On 12/28/07, Roy Schestowitz <r@xxxxxxxxxxxxxxx> wrote:
> > Continually talking about some kind of "smear campaign" just makes the
> > GPLv3 advocates look even more foolish.
> I am not a GPLv3 advocate, but a programmer who favours Free software.
> The GPLv3 protects me from circumvention of the agreement upon which
> development is based. It is nothing more than an /evolutionary/ change
> that closes loophole. Nothing has changed. Same rules, more explicit
There are no loopholes in the GPLv2. It does exactly what it claims to
do, nothing more or less, and it cannot be and has not ever been
The GPLv3 adds new things (anti-tivoization clause, anti-DRM clause,
additional restrictions allowed clause) that are both unnecessary and
undesirable, not to mention LESS FREE.
> About the smear campaign, would you like me to give you a detailed list
> of incidents where lobbying arms and secretly-hired people speak in the
> press? I have plenty of that material at hand, but it just needs
> organising. I am willing to do the work if this will end a
> chracterisation which -- to use your own words -- makes me "foolish".
You misunderstand. What is foolish is that you seem to think that all
anti-GPLv3 people are somehow affected by this "smear campaign" that
you continually go on about, as if we've been misled or something.
We're not. We're intelligent, thinking human beings capable of arguing
our own positions and making up our own minds. Whether there was any
such campaign or not is wholly irrelevant.
> I was by no means trying to offend you, but strong language (not
> directed at myself) seems to have changed the tone a bit. I realise that
> textual correspondence has its deficiencies and negative social effects.
No, what you were trying to do is obvious. You were trying to dismiss
my opinion by arguing that I had been misled in some way. I find that
Might I suggest arguing the facts instead of the personalities in the future?
> > Compatibility is indeed, very important. This is where the version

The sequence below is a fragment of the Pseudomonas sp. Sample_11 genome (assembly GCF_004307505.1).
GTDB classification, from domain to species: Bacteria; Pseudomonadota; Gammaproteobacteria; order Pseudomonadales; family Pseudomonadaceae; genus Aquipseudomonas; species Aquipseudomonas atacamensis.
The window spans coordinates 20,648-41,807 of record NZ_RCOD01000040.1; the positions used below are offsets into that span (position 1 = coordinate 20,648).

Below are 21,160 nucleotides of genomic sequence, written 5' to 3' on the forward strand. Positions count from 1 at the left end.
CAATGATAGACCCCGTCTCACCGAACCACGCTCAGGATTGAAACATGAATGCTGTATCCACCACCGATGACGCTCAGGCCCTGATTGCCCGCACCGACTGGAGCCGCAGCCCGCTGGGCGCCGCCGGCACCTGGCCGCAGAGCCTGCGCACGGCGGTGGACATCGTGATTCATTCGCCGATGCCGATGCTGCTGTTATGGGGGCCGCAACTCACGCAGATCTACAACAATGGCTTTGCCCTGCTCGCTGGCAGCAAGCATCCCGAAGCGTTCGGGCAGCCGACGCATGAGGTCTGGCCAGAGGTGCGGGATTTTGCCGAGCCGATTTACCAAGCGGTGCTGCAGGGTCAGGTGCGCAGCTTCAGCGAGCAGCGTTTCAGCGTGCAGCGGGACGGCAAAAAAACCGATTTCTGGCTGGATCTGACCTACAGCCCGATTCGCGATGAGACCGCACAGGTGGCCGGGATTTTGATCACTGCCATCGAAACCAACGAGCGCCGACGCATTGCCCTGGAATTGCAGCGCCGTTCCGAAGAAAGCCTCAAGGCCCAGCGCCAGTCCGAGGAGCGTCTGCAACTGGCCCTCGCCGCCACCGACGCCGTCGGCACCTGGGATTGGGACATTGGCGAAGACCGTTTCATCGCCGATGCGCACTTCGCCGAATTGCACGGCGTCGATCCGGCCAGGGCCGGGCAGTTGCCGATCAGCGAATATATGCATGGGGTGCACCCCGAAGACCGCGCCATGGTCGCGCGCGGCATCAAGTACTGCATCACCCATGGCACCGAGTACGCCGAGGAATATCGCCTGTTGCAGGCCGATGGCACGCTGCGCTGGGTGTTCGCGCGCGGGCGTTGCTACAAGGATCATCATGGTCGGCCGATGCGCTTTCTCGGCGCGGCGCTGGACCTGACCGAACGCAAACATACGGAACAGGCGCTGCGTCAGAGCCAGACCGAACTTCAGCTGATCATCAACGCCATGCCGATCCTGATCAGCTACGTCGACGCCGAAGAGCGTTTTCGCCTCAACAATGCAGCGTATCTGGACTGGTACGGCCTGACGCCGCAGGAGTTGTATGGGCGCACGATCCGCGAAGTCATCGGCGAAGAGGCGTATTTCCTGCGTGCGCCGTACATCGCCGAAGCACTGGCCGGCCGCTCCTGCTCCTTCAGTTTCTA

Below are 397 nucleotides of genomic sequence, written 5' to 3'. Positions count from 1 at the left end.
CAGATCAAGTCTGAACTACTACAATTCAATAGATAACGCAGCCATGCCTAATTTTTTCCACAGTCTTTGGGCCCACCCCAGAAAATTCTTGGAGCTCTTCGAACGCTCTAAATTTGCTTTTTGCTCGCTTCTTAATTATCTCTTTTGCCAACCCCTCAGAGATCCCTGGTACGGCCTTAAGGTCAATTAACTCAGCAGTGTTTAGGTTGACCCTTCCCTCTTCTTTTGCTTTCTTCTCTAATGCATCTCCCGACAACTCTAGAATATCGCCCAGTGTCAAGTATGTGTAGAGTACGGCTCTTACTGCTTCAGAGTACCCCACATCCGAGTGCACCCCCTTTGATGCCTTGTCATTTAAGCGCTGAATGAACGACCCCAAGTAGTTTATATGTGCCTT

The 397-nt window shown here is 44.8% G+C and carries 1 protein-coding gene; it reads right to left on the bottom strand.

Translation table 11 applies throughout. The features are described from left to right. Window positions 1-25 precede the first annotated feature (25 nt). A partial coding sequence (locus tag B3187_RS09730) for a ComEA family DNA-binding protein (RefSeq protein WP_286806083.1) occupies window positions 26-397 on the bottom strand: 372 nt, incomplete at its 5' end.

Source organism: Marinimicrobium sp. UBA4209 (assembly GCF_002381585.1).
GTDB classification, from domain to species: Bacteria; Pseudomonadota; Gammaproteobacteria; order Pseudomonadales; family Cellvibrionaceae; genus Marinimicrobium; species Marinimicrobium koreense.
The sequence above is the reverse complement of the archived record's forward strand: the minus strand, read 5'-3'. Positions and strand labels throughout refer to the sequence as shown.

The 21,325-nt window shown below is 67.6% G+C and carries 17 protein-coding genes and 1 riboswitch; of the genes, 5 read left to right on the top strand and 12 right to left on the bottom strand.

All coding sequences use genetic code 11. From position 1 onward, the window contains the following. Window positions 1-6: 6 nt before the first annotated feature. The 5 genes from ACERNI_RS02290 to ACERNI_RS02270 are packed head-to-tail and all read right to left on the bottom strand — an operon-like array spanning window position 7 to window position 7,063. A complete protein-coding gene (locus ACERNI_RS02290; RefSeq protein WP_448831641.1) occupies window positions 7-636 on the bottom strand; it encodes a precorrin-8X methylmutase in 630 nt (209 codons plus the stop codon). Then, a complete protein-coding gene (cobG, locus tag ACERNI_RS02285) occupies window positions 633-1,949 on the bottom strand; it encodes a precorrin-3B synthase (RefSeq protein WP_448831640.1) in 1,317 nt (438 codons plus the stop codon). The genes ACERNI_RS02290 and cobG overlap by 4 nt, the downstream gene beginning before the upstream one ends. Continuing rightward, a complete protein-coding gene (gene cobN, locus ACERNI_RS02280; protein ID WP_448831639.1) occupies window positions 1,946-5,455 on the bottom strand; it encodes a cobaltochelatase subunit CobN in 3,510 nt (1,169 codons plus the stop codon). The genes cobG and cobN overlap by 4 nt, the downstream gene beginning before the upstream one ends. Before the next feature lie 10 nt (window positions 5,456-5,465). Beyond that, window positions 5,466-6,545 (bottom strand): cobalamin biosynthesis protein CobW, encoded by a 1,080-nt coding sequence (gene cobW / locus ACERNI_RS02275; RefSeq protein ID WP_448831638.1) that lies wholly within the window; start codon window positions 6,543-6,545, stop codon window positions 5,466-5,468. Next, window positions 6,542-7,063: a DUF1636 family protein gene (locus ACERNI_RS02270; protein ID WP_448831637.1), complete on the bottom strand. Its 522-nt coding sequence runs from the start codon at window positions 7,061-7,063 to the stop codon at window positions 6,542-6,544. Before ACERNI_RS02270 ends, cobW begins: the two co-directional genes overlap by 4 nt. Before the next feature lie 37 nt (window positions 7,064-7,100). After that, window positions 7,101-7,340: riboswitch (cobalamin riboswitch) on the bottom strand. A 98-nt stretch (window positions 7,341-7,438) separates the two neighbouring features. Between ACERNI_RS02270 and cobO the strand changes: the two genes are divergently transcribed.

> > does indeed make a difference, because the GPLv2 is incompatible with
> > the GPLv3. Switching to the GPLv3 will suddenly invalidate a lot of
> > plugins licensed under GPLv2.
> This is not correct. It's a generalisation. See
No, it is absolutely correct. WordPress plugins are not aggregates,
they are extensions of the original work (which is WordPress). Ask the
FSF, they'll absolutely agree that if WordPress is GPLv3 then the
plugins cannot be GPLv2.
> > To be quite blunt about it, if WordPress went GPLv3, I'd either fork
> > it or I'd switch to somebody's else's forked version of WordPress that
> > remained under the GPLv2. Why? Because I like the code I use to be
> > free-as-in-speech, not free-as-in-socialism.
> According to this, the 4 freedoms represent free speech, whereas the
> addition of a phrase that /explicitly/ forbids Tivoization (something
> that was always intended, but not included in the text) turns this into
> socialism. I fail to understand how openness of devices can be equated
> to socialism, and in a negative way.
The GPLv3 is less open because it prevents Tivoization. The GPLv3 is
less open because it prevents use of a technological measure to
control the work (aka DRM). The GPLv3 adds restrictions to the usage
of a work instead of just to the distribution of the work.
As for whether this was "always intended", that's missing the point
entirely. I never intended any such thing, which is why I support the
GPLv2. It does exactly what I want it to do, nothing more or less. The
GPLv3 adds things that I did not intend and do not agree with.
Really, what's so hard to understand about this? Why do you seem to
think that I'm somehow misinformed? I read the two licenses. I
understand the two licenses. I like what the GPLv2 says, I don't like
what the GPLv3 says. Is this somehow unacceptable to you? They are
different licenses which do different things. Intentions be damned,
I'm looking at the TEXTS here.
> I sense a lot of hostility here and it is directed very specifically at
> the creation of appliances. I can vividly recall a thread which Matt
> Mullenweg started about 3 years ago. It was about one of us wp-hackers
> starting a /closed/ project that is a WordPress derivative +
> GPL-licensed plugins. Yes, it was frowned upon.
I have not read any such thing, however if a WordPress based appliance
were to be created and sold, the GPLv2 would ensure that any source
changes would have to be released. What more do you want? The GPLv3
would force the makers of such an appliance to, basically, make it
*not an appliance*. That's going too far, in my opinion.
> WordPress has always walked the extra mile to ensure that openness of WP
> is maintained
The GPLv2 can do that quite well without adding the useless and
less-open clauses of the GPLv3.
> I would be disappointed to see embrace of a philosophy that
> excludes or separates.
So would I, that would be why I would absolutely not use a GPLv3
version of WordPress. The GPLv3 is divisive and exclusive. It does not
allow compatibility. It does not allow usage. Like I said, I would
switch to a forked version of WP using the original license (or fork
it myself) immediately. Then I could continue to use open code,
instead of closed code.
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